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The University of Wisconsin's new LaBahn Arena is comprised of a single seating level for a more intimate spectator experience, picture here on Monday, 10/1/12, in Madison, Wisconsin

The difference between a luxury and a necessity is all about your perception.

In the case of LaBahn Arena, which opened for business Monday, it's understandable why some view it as an indulgence for the six University of Wisconsin sports programs directly affected by its construction.

From the modern offices for women's hockey to the new dressing rooms for the hockey, swimming and basketball teams, from the expanded sports medicine area to the practice and competition rink for the hockey clubs, it's a state-of-the-art venue that's consistent with its $34 million price tag.

When members of the UW men's hockey team began moving into their new digs Sunday night, senior defenseman John Ramage had a look of awe that belied the fact he was exposed to many first-class accommodations while growing up as the son of a NHL All-Star.

"I can't believe this is our locker room," the UW captain said to no one in particular.

But make no mistake. LaBahn Arena is more of a necessity than any other recent capital project underwritten by UW Athletics.

The reason: The safety and well-being of the student-athletes that use it.

For years, members of the men's hockey team were asked to trek to the Bob Johnson Hockey Facility, located three miles off campus, to practice because the Kohl Center was decked out for basketball. For some, that meant climbing on scooters and negotiating busy passageways like Park Street and John Nolen Drive. Some did so with unwieldy equipment bags slung over the shoulders. And they did so in the middle of winter when all travel dangers were heightened.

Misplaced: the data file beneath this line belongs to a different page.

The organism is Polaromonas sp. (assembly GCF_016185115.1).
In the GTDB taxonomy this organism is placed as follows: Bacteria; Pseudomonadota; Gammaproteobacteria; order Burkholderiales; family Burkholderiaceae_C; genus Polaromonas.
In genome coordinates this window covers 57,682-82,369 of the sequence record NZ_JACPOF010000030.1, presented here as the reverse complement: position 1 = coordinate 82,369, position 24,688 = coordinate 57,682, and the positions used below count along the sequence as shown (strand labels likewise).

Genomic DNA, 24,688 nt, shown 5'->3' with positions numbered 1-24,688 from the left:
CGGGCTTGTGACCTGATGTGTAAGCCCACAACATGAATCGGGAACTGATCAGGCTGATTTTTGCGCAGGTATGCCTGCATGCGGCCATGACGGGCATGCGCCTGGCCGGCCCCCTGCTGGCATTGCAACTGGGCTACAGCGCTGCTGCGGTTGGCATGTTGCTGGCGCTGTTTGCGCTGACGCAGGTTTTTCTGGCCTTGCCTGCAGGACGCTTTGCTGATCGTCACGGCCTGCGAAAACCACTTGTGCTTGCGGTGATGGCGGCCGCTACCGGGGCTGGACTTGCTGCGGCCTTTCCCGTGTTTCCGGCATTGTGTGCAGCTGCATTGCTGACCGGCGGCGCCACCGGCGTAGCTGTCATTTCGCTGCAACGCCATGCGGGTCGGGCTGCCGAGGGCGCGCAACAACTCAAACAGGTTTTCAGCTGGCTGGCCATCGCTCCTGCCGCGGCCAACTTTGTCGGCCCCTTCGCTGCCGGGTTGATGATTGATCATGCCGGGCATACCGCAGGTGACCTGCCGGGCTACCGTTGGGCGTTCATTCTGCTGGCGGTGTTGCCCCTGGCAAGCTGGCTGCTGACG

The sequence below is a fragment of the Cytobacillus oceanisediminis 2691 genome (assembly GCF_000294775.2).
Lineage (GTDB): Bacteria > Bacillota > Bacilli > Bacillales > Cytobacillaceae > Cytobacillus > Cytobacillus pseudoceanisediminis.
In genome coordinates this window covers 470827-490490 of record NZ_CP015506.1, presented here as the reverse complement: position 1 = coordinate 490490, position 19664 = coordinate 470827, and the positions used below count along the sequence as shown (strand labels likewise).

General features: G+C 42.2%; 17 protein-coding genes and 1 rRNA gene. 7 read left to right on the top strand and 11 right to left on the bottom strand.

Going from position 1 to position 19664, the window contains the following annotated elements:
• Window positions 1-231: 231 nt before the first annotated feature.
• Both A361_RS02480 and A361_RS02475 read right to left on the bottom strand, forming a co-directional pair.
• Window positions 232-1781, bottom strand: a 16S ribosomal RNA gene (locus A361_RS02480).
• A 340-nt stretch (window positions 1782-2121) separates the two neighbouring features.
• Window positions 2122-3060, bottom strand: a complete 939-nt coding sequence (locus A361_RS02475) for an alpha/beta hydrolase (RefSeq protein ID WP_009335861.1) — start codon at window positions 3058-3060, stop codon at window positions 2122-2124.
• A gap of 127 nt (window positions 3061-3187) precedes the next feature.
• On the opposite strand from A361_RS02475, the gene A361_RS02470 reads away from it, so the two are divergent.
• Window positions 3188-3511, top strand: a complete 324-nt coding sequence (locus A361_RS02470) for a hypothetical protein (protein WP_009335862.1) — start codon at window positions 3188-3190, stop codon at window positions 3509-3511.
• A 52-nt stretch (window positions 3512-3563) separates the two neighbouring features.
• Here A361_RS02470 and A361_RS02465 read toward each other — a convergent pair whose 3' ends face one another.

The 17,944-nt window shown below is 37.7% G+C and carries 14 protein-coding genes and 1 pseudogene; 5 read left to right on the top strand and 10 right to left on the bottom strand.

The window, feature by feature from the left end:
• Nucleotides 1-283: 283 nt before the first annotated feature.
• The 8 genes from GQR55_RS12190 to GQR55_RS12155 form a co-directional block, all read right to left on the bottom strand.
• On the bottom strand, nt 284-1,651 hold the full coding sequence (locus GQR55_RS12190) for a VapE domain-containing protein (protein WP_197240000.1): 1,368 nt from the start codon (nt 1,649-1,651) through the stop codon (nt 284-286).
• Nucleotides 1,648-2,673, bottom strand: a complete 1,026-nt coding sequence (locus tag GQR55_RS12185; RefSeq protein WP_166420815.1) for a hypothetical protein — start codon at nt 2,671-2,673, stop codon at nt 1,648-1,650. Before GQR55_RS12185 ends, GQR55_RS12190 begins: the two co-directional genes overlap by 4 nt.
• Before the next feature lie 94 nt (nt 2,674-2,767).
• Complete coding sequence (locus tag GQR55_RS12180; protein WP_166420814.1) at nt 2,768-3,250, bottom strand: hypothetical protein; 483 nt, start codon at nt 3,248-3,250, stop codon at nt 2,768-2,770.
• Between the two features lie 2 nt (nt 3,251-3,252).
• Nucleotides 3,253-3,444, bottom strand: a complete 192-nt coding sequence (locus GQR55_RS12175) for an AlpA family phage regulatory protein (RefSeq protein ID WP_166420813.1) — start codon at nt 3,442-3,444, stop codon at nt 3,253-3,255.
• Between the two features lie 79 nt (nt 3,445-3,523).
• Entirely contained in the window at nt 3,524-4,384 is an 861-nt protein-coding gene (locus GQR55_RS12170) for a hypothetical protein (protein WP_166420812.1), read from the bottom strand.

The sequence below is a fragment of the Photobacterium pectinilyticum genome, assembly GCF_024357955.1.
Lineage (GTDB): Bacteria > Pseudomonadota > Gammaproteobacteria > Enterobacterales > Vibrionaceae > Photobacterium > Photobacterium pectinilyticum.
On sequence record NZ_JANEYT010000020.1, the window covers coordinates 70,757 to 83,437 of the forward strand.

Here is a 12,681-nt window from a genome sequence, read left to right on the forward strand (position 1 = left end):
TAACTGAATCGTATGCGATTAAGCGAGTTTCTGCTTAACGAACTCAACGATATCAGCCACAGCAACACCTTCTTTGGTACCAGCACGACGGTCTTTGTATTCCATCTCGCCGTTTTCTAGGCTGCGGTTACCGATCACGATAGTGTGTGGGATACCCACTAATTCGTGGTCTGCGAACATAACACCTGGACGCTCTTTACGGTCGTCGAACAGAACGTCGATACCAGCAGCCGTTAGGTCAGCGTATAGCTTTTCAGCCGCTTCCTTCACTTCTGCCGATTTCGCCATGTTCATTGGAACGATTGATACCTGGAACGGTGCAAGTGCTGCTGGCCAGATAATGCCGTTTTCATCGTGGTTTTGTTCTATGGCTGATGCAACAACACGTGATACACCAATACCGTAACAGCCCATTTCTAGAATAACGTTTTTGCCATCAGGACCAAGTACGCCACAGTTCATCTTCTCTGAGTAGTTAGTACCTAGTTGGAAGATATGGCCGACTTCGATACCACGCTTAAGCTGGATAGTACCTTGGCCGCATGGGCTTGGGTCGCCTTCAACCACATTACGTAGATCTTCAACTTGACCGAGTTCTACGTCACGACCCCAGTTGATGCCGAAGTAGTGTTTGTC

There were times when circumstances dictated the men's team skate at the Camp Randall Memorial Sports Center. While the Shell is located on campus, workouts there involved players dressing for practice at the Kohl Center and making their way down congested Dayton Street via car, truck and scooter.

Members of the women's hockey team, which was headquartered at the Shell, made similar journeys when ice time was available at the Kohl Center. They were also known to venture out to the Eagles Nest in Verona.

The longer UW went without a place like LaBahn, the more it risked dealing with something tragic.

Even now, members of the swim teams will utilize the Natatorium on the western edge of campus as well the Southeast Recreational Facility, which is attached to LaBahn via an enclosed skywalk.

Many of the upgrades UW has made to its facilities in recent years — including the ongoing Student-Athlete Performance Center, an $88 million project at the north end of Camp Randall — are mainly about keeping up with the Joneses.

LaBahn certainly allows the two UW hockey programs to keep up with the Joneses — the men will practice there, while the women will practice there starting today and play their games in the beautiful 2,273-seat facility — but its greatest benefit is keeping their student-athletes out of harm's way as much as possible.

Detail work continued inside LaBahn on Monday, but it's easy to see why its residents are in awe of its amenities. Many could be categorized as luxuries — from the immense dressing rooms and coaches' lounges to video theaters and storage rooms — but they take a backseat to function.

LaBahn Arena will be a safe haven for those who work, study, coach and play there.

Contact Andy Baggot at or 608-252-6175.